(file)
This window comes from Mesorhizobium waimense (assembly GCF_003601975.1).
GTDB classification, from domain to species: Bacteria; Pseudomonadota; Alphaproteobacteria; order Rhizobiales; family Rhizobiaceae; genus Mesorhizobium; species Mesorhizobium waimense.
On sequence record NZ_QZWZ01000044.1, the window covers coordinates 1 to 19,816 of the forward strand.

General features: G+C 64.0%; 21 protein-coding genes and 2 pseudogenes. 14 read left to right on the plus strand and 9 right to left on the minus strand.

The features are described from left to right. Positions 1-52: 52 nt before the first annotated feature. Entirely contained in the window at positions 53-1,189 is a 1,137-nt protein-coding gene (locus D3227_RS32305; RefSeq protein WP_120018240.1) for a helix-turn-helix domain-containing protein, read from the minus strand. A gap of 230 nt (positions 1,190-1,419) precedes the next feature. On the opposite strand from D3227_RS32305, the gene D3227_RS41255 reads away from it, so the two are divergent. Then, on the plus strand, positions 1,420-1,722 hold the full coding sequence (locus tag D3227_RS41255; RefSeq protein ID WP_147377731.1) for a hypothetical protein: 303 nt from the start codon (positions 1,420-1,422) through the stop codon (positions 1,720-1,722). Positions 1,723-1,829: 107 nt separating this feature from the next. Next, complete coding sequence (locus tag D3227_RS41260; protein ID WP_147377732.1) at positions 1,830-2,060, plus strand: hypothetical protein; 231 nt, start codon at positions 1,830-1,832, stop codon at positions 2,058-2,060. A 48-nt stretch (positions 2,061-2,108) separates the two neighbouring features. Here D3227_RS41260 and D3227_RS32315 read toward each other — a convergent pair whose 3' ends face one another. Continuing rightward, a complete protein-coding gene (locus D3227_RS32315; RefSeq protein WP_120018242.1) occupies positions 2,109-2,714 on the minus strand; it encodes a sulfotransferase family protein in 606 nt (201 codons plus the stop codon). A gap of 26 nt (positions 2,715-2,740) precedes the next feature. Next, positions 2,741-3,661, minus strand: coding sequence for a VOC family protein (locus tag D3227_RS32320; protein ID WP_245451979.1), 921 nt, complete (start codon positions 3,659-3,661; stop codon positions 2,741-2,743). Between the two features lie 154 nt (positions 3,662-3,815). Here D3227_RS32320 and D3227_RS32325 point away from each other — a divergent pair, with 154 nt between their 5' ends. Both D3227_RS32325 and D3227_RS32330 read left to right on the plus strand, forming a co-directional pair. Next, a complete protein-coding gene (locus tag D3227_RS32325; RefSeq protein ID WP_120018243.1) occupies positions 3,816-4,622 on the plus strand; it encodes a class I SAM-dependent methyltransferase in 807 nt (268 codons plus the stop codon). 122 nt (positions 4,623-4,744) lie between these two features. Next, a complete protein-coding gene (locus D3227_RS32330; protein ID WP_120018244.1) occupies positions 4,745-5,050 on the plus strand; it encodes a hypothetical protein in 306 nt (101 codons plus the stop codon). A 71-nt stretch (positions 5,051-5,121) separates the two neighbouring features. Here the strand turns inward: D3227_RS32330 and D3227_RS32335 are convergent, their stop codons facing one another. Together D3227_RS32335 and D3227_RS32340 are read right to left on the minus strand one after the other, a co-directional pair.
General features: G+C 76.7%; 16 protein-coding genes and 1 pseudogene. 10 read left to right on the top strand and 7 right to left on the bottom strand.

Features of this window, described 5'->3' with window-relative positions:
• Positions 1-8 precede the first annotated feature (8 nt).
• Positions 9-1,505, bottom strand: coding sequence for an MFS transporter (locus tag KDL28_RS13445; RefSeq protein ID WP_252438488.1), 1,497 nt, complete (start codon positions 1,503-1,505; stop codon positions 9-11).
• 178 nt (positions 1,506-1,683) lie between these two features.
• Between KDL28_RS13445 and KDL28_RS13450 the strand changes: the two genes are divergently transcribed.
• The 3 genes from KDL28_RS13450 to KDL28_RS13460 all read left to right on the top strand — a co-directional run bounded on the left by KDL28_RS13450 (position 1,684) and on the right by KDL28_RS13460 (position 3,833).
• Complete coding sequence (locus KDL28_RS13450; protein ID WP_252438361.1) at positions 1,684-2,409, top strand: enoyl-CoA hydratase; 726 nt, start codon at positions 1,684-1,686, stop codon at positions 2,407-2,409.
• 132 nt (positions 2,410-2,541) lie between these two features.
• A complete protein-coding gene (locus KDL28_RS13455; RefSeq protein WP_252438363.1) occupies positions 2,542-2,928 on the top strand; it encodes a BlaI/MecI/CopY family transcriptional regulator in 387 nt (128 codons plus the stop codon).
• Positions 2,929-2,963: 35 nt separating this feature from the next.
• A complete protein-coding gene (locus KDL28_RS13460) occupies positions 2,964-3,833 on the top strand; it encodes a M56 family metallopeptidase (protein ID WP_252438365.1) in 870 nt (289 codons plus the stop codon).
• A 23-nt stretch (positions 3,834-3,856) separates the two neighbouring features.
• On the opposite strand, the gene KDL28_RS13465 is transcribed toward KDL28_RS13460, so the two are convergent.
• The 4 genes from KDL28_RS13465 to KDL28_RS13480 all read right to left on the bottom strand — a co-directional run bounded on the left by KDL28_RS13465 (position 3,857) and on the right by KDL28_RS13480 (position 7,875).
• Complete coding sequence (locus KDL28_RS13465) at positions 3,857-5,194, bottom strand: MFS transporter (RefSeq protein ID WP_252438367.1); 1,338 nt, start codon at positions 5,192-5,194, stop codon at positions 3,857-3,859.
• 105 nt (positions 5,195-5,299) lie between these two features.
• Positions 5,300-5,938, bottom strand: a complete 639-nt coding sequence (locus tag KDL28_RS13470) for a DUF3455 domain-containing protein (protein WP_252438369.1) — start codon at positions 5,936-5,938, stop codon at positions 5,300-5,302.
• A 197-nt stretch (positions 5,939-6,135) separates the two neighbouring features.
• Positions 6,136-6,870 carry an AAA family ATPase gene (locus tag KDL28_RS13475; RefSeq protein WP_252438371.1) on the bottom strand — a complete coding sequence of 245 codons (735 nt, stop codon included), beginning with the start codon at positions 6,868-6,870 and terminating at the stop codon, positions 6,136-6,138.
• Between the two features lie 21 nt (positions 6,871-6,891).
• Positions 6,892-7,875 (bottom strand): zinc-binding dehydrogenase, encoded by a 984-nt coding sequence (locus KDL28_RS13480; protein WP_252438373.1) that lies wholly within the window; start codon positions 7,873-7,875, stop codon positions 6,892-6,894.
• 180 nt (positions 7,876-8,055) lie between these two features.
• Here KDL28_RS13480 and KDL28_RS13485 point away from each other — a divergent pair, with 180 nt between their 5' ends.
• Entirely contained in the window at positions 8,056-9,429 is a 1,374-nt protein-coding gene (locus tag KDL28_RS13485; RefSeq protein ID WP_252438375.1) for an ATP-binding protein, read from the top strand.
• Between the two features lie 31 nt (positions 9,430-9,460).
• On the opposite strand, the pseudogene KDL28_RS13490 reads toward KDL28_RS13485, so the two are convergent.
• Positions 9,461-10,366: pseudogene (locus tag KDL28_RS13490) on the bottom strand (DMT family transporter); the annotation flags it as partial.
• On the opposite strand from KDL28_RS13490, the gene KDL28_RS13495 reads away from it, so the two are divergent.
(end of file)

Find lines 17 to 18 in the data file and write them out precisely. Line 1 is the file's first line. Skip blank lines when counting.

• A complete protein-coding gene (locus KDL28_RS13460) occupies positions 2,964-3,833 on the top strand; it encodes a M56 family metallopeptidase (protein ID WP_252438365.1) in 870 nt (289 codons plus the stop codon).
• A 23-nt stretch (positions 3,834-3,856) separates the two neighbouring features.